For a more credible source Kaushik Basu wrote in a 2014 World Bank working paper on Ponzi schemes:
One of the most recent cases of bubbles occurred in the new ‘Bitcoin’
experiment. Bitcoin is a crypto currency, the main and original attraction of which is the low transactions cost associated with its use. One can buy Bitcoin the way one can buy euros and trade freely with others having euros. Trouble started when people began speculating that the value of Bitcoin would rise, thereby raising the demand for Bitcoin and making the value-rise a self-fulfilling prophesy. In other words, what we witnessed recently in the Bitcoin phenomenon fits the standard definition of a speculative bubble.
Contrary to a widely-held opinion, Bitcoin is not a deliberate Ponzi. And
there is little to learn by treating it as such. The main value of Bitcoin may, in
retrospect, turn out to be the lessons it offers to central banks on the prospects of
electronic currency, and on how to enhance efficiency and cut transactions cost.
Which is not to say there aren't other crypto-currency-shrouded Ponzi schemes, there are, e.g.:
OneCoin’s “blockchain” consisted of little more than a glorified Excel spreadsheet and a fugazi portal that displayed demonstrably fake transactions
Nor is is safe to say that anything related to Bitcoin itself is not a Ponzi scheme, in particular, the SEC found Ponzi fraudsters operating bitcoin-related schemes:
In a recent case, SEC v.
Shavers, the organizer of an alleged Ponzi scheme
advertised a Bitcoin “investment opportunity” in
an online Bitcoin forum. Investors were allegedly
promised up to 7% interest per week and that the
invested funds would be used for Bitcoin arbitrage
activities in order to generate the returns. Instead,
invested Bitcoins were allegedly used to pay existing
investors and exchanged into U.s. dollars to pay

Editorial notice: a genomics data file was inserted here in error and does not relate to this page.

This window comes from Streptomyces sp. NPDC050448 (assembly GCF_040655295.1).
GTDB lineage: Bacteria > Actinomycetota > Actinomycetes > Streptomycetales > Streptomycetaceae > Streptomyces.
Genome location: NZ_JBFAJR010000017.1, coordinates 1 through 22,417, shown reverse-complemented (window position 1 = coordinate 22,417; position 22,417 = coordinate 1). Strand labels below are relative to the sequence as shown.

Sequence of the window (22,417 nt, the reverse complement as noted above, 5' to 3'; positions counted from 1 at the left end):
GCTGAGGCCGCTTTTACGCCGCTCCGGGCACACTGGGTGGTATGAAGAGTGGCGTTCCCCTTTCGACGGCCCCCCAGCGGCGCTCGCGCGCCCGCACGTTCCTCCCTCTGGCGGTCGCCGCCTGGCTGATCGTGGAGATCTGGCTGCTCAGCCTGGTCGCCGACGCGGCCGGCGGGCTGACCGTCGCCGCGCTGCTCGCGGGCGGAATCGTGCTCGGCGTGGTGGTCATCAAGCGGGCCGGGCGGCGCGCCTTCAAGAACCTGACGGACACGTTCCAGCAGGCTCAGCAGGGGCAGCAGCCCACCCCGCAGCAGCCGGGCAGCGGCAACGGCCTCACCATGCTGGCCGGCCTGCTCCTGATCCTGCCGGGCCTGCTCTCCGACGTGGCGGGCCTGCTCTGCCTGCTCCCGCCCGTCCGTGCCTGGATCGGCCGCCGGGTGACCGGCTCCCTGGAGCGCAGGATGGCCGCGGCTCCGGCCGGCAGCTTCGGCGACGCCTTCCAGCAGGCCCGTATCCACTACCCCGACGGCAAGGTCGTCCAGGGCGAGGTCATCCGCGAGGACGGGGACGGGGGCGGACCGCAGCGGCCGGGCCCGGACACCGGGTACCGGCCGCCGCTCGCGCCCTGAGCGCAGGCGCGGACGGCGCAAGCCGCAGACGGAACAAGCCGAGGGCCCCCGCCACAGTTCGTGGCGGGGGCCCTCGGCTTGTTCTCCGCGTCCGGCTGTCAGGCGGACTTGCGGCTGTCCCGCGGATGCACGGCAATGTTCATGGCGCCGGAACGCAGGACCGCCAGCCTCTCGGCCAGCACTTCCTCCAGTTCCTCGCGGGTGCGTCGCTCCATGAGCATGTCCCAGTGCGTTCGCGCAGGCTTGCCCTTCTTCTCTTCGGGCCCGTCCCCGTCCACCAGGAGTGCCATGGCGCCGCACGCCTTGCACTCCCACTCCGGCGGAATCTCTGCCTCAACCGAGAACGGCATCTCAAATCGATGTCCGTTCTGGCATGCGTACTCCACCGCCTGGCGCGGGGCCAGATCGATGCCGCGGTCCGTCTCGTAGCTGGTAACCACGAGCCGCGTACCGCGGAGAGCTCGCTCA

the organizer’s personal expenses.
That kind of fraud can be done with pork-belly futures, by the way, there's nothing crypto-currency specific to it. There is one kind of more technological fraud related to bitcoin:
The complaint, filed 1 December 2015, alleged that the companies offered high-spec mining operations with the power necessary in return for investor funds. However, SEC said that GAW Miners and ZenMiner did not own enough computing power for the mining they promised, and as a result, "most investors paid for a share of computing power that never existed."
That's selling the Brooklyn Bridge in digital form, basically. It turns out there's even an academic survey of Bitcoin-related frauds, quoting from the abstract:
We present the first empirical analysis of Bitcoin-based scams: operations
established with fraudulent intent. By amalgamating reports gathered by
voluntary vigilantes and tracked in online forums, we identify 192 scams and categorize
them into four groups: Ponzi schemes, mining scams, scam wallets and
fraudulent exchanges. In 21% of the cases, we also found the associated Bitcoin
addresses, which enables us to track payments into and out of the scams. We find
that at least $11 million has been contributed to the scams from 13 000 distinct
victims. Furthermore, we present evidence that the most successful scams depend
on large contributions from a very small number of victims. Finally, we discuss
ways in which the scams could be countered.